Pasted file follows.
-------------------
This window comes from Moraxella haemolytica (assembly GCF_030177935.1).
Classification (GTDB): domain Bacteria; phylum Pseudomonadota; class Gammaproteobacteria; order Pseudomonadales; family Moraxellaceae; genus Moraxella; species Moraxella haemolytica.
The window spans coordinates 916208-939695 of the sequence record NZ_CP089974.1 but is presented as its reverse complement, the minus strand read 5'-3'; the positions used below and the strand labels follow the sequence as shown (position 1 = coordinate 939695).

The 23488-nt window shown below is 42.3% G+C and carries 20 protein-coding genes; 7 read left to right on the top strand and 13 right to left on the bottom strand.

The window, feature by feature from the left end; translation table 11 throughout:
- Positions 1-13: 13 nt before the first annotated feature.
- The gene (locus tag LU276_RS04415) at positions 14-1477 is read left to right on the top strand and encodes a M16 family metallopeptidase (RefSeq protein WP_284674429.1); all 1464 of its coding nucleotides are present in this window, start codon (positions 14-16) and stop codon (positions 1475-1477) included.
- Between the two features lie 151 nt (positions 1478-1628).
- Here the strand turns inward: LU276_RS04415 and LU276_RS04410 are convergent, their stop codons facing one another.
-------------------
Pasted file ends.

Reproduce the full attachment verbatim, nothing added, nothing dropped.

This window comes from Moraxella haemolytica (assembly GCF_030177935.1).
Classification (GTDB): domain Bacteria; phylum Pseudomonadota; class Gammaproteobacteria; order Pseudomonadales; family Moraxellaceae; genus Moraxella; species Moraxella haemolytica.
The window spans coordinates 916208-939695 of the sequence record NZ_CP089974.1 but is presented as its reverse complement, the minus strand read 5'-3'; the positions used below and the strand labels follow the sequence as shown (position 1 = coordinate 939695).

The 23488-nt window shown below is 42.3% G+C and carries 20 protein-coding genes; 7 read left to right on the top strand and 13 right to left on the bottom strand.

The window, feature by feature from the left end; translation table 11 throughout:
- Positions 1-13: 13 nt before the first annotated feature.
- The gene (locus tag LU276_RS04415) at positions 14-1477 is read left to right on the top strand and encodes a M16 family metallopeptidase (RefSeq protein WP_284674429.1); all 1464 of its coding nucleotides are present in this window, start codon (positions 14-16) and stop codon (positions 1475-1477) included.
- Between the two features lie 151 nt (positions 1478-1628).
- Here the strand turns inward: LU276_RS04415 and LU276_RS04410 are convergent, their stop codons facing one another.